Jack Gilbert (1925 – ) published his first book of poems, Views of Jeopardy, in 1962, and his second, Monolithos, nearly 20 years later. In between he moved to Europe, traveled as a lecturer on American literature for the U.S. State Department. He’s also the author of three other books of poetry: Transgressions: Selected Poems, The Great Fires: Poems 1982-1992, and Refusing Heaven, which won the National Book Critics Circle Award. He’s also received numerous other prizes and grants, and has been nominated twice for the Pulitzer Prize in poetry. (We reviewed The Great Fires here at TweetSpeak last November.)
Author and poet James Dickey said this about Gilbert’s work: “He takes himself away to a place more inward than is safe to go; from that awful silence and tightening, he returns to us poems of savage compassion.”
For National Poetry Month, here are three by Jack Gilbert.
The Great Fires
Love is apart from all things.
Desire and excitement are nothing beside it.
It is not the body that finds love.
What leads us there is the body.
What is not love provokes it.
What is not love quenches it.
Love lays hold of everything we know.
The passions which are called love
also change everything to a newness
at first. Passion is clearly the path
but does not bring us to love.
It opens the castle of our spirit
so that we might find the love which is
a mystery hidden there.
Love is one of many great fires.
Passion is a fire made of many woods,
each of which gives off its special odor
so we can know the many kinds
that are not love. Passion is the paper
and twigs that kindle the flames
but cannot sustain them. Desire perishes
because it tries to be love.
Love is eaten away by appetite.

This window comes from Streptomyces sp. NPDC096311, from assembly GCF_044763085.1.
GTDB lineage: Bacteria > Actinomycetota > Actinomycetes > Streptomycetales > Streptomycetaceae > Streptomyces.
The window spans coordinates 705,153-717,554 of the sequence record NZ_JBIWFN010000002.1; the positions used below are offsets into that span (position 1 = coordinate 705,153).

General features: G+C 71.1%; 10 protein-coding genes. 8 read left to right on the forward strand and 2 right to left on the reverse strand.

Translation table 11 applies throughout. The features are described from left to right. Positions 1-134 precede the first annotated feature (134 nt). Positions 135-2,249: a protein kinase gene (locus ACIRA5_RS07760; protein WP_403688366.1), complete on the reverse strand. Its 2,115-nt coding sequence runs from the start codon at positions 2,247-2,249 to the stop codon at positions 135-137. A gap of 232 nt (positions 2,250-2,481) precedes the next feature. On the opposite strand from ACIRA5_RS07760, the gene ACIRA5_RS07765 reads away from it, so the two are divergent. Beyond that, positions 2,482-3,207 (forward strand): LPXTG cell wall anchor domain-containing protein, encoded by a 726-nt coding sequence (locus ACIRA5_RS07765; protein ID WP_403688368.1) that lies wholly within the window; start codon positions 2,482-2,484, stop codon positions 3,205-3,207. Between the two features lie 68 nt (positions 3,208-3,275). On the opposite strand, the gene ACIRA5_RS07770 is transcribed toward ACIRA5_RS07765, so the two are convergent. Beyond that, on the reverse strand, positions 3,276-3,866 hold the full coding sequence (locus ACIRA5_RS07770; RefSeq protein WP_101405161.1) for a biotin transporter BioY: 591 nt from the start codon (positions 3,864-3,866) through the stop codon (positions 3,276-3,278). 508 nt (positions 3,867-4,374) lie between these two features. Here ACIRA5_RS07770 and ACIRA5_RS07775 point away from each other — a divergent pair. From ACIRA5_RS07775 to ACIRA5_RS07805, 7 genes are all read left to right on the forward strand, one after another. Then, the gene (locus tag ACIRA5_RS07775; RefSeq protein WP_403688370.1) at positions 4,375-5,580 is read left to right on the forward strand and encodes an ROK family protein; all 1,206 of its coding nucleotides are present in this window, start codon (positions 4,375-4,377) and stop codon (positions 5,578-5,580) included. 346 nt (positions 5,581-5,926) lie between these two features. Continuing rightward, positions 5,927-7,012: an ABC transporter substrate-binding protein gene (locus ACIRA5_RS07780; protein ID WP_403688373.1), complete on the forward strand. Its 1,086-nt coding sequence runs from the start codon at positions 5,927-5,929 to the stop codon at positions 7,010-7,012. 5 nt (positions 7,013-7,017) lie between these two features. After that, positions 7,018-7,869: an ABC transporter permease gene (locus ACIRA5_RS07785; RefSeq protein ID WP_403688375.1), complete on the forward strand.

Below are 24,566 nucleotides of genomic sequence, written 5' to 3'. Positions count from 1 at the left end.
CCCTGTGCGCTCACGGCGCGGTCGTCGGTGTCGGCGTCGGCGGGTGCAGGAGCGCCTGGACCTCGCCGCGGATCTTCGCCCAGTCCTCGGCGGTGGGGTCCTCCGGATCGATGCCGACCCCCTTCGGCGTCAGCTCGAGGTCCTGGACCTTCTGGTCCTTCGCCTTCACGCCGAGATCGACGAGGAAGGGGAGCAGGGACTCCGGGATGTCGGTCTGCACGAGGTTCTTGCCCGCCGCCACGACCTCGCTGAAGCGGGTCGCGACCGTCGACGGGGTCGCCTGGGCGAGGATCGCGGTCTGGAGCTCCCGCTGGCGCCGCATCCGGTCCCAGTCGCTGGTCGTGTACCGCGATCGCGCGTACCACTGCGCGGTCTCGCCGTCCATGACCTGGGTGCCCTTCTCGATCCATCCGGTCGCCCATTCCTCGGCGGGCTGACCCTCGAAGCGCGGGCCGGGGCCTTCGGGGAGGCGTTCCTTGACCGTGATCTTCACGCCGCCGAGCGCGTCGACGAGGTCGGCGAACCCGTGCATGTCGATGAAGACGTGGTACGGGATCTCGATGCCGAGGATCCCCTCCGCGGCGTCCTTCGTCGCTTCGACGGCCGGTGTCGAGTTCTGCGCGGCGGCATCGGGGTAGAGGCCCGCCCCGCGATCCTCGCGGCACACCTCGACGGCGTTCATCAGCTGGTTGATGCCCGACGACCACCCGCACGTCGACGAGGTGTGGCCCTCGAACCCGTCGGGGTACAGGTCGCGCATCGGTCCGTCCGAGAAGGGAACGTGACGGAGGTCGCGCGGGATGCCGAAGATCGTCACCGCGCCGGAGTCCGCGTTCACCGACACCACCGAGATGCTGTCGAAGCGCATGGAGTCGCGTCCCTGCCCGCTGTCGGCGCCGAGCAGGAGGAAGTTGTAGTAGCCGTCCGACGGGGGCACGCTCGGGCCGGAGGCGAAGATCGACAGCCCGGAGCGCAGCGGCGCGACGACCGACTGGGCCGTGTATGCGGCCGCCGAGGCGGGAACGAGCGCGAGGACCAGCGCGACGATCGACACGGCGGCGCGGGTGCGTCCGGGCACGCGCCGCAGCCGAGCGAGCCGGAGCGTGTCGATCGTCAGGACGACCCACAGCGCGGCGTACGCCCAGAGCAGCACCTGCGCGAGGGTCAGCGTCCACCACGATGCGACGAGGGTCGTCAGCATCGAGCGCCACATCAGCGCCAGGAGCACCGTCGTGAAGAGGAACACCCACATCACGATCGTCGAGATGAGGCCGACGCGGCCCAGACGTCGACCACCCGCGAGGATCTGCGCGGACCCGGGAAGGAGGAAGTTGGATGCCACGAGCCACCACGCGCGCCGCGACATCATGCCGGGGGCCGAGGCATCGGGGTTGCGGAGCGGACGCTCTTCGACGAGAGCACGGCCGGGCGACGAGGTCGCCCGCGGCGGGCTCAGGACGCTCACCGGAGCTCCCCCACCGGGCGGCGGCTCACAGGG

Love does not last, but it is different
from the passions that do not last.
Love lasts by not lasting.
Isaiah said each man walks in his own fire
for his sins. Love allows us to walk
in the sweet music of our particular heart.
The Abnormal Is Not Courage
The Poles rode out from Warsaw against the German
Tanks on horses. Rode knowing, in sunlight, with sabers,
A magnitude of beauty that allows me no peace.
And yet this poem would lessen that day. Question
The bravery. Say it’s not courage. Call it a passion.
Would say courage isn’t that. Not at its best.
It was impossib1e, and with form. They rode in sunlight,
Were mangled. But I say courage is not the abnormal.
Not the marvelous act. Not Macbeth with fine speeches.
The worthless can manage in public, or for the moment.
It is too near the whore’s heart: the bounty of impulse,
And the failure to sustain even small kindness.
Not the marvelous act, but the evident conclusion of being.
Not strangeness, but a leap forward of the same quality.
Accomplishment. The even loyalty. But fresh.
Not the Prodigal Son, nor Faustus. But Penelope.
The thing steady and clear. Then the crescendo.
The real form. The culmination. And the exceeding.
Not the surprise. The amazed understanding. The marriage,
Not the month’s rapture. Not the exception. The beauty
That is of many days. Steady and clear.
It is the normal excellence, of long accomplishment.
In Dispraise of Poetry
When the King of Siam disliked a courtier,
he gave him a beautiful white elephant.
The miracle beast deserved such ritual
that to care for him properly meant ruin.
Yet to care for him improperly was worse.
It appears the gift could not be refused.
Audio: Jack Gilbert reads his “Big and Small: Midnight to Four A.M.”
Postings and News Updates:
Monday’s Poem A Day from the Academy of American Poets was “The Widows of Gravesend” by L.S. Asekoff, from The Gate of Horn published by Northwestern University Press.
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